A bit of a mystery

By Pauline & Malcolm Marples


An inquiry into one of the photos placed on  our 'Walts Cafe (Bridge Tea Rooms)' page, set us searching into our own photo albums and slides. The aim was to discover the wording on the plaque that was once on Blyth Bridge. Despite re-scanning early negatives and photographs (2¼ square) at much greater definitions the only wording on the plaque we can make out is:


In an attempt to discover more about the bridge itself the following was discovered:-

Extract from Whites Directory of Nottinghamshire 1853

About 90 years ago, the town of Blyth, and the country around it for several miles, belonged to William Mellish Esq., who cut "a river four miles long and ten yards wide, as a drainage to a large extent of low land in the centre of his estate, capable of being made as fine a meadow as any in England". He also made, at his own expense, ten miles of road, and built several farm-houses and above thirty cottages, all in the most substantial manner, of brick and tile. Besides beautifying and enlarging the hall, he erected an extensive pile of stabling, and ornamented his estate with upwards of 200 acres of plantations, which are now in a thriving state. He also built on the high road, in front of the hall, a superb bridge of Roche Abbey stone, for the convenience of crossing the extensive stretch of water, which is formed on a most magnificent scale, by damming up the River Ryton and a small brook which flows into it a little below the town.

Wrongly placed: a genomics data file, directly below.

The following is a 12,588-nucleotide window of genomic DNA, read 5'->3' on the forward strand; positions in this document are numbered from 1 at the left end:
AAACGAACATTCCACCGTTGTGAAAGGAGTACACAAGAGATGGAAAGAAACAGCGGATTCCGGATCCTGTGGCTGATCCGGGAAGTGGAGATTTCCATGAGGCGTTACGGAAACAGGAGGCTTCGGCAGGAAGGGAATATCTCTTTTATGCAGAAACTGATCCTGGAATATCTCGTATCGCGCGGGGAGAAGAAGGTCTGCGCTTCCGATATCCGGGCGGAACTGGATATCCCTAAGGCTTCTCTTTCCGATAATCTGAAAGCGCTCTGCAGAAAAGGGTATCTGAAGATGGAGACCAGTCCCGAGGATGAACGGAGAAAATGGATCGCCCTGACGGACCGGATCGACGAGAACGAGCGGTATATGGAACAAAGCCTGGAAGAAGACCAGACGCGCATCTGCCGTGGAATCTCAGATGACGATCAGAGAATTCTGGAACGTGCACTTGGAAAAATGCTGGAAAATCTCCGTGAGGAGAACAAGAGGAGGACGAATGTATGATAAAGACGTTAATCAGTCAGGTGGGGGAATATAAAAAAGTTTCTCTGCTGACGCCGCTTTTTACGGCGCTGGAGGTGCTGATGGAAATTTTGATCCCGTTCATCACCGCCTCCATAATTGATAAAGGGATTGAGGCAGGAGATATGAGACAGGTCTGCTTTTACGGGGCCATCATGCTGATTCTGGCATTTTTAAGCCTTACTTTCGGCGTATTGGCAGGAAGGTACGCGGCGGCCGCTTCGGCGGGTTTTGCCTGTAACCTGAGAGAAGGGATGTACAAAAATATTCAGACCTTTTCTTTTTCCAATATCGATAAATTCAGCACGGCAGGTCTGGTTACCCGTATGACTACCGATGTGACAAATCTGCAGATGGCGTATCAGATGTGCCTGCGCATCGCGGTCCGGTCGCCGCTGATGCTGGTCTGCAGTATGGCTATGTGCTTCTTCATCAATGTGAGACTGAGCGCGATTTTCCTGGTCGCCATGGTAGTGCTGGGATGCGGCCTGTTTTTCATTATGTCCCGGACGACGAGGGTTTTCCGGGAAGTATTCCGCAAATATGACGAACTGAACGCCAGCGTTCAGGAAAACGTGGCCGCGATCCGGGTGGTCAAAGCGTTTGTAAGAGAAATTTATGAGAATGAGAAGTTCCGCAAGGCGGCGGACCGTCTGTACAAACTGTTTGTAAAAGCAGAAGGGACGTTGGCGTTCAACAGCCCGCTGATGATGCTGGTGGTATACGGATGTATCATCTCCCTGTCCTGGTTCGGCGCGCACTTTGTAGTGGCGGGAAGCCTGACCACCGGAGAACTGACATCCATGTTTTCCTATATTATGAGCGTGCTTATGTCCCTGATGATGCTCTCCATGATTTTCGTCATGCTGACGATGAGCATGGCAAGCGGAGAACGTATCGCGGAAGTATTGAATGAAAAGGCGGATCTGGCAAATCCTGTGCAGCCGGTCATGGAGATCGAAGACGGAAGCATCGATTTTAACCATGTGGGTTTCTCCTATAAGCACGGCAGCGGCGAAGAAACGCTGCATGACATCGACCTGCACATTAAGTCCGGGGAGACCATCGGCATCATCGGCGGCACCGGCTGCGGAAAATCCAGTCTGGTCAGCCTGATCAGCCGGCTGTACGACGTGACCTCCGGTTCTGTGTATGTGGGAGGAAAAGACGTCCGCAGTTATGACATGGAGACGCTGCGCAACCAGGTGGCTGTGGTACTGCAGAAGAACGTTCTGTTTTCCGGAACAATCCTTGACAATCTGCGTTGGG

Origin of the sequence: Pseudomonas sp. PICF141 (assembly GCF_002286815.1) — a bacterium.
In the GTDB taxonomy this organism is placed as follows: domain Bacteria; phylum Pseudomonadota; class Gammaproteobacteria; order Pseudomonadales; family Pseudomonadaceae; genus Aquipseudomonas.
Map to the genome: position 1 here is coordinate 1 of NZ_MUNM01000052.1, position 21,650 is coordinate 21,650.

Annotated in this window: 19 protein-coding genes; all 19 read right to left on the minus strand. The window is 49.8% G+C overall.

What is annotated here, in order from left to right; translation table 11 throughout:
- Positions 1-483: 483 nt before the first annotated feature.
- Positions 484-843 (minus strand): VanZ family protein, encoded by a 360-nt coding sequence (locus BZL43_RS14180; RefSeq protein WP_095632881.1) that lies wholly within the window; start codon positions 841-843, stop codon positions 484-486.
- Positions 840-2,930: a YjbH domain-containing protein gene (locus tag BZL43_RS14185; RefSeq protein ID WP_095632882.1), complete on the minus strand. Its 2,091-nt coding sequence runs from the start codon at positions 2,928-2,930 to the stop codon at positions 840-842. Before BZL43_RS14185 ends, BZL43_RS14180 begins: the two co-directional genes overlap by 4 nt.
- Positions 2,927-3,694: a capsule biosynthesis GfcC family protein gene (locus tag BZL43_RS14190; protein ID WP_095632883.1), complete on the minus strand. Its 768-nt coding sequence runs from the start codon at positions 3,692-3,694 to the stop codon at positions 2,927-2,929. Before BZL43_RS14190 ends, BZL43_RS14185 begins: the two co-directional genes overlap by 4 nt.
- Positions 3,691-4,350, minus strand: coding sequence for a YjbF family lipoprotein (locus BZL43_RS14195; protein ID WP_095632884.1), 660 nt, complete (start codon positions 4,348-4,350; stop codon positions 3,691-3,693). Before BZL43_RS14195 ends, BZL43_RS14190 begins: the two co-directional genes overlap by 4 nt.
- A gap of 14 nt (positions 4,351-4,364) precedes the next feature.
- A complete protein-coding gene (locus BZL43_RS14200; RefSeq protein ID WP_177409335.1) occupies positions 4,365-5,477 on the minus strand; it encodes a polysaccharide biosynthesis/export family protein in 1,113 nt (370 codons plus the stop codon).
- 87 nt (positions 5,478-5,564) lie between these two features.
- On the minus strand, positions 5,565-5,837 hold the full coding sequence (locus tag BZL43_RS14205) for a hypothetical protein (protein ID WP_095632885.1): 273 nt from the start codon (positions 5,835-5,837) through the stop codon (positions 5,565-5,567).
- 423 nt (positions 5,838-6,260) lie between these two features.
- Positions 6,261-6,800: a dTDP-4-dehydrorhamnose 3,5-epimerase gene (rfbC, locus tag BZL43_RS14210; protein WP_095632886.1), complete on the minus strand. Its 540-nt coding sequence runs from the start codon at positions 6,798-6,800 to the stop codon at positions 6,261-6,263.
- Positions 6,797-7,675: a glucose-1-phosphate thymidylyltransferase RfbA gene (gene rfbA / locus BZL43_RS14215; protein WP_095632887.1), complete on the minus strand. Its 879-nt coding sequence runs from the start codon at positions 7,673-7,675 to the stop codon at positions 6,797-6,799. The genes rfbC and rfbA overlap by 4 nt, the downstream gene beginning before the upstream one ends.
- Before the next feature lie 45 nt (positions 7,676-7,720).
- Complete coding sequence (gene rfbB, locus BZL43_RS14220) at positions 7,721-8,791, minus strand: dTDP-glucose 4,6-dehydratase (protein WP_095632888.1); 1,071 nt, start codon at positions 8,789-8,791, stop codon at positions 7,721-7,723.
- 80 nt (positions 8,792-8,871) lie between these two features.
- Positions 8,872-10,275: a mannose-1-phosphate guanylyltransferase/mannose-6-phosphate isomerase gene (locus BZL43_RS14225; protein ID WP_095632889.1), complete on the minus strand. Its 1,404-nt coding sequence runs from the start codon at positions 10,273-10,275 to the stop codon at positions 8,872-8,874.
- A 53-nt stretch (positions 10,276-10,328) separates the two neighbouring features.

On, it was discovered the bridge is listed and the following information is given


Blyth New Bridge
2/71 (Formerly listed as
The Bridge)
4.1.52 I

Bridge and retaining walls with wrought iron railings, c,1770, probably by John Carr of York for William Mellish of Blyth Hall. Ashlar and wrought iron. Set on a plinth. 3 rusticated ashlar arches with flat rusticated piers, dentillated cornice to the east and moulded cornice to the west. Each pier is surmounted by an ashlar block with coping, decorated to the west with a roundel and to the east with a roundel over a swag. In between these blocks run the coped and damaged balusters, forming a balustraded parapet which terminates in single decorative ashlar scrolls
resting on the retaining approach walls. These walls are coped and have wrought iron railings with rusticated round terminal piers.

From the Nottingham Evening Post 26 July 1910, we discover the bridge is being repaired;

The Highways Committee reported they had accepted the tender of Mr C Baines of Newark for the repair of Blyth Bridge at a cost of £81- 7s and 6d.

Arthur Mee writing about Blyth [Nottinghamshire] circa 1938;

'The little River Ryton flows on three sides of the village, passing under the road near an old dovecote. From the three-arched bridge spanning it on the road to Maltby we see a delightful picture of the church and the great house, charmingly grouped with the river and noble trees.'

Despite all this, nothing is mentioned about the plaque on the bridge so the rest of the words remain a mystery, additionally so does the fate of the plaque as on our 1989 photos it is no longer there.

All our photos were taken when out cycling, and this was a popular area for cyclists in days gone by, so do any other cyclist have photos showing the plaque on Blyth Bridge?

Photo:Blyth bridge circa 1949

Blyth bridge circa 1949

Alfred Marples

Photo:Blyth Bridge early 1950s

Blyth Bridge early 1950s

Alfred Marples

Photo:Blyth Bridge 25 August 1989 Note the plaque has gone

Blyth Bridge 25 August 1989 Note the plaque has gone

M Marples

Photo:Blyth Bridge 25 August 1989

Blyth Bridge 25 August 1989

M Marples

This page was added by Pauline Marples on 01/09/2015.

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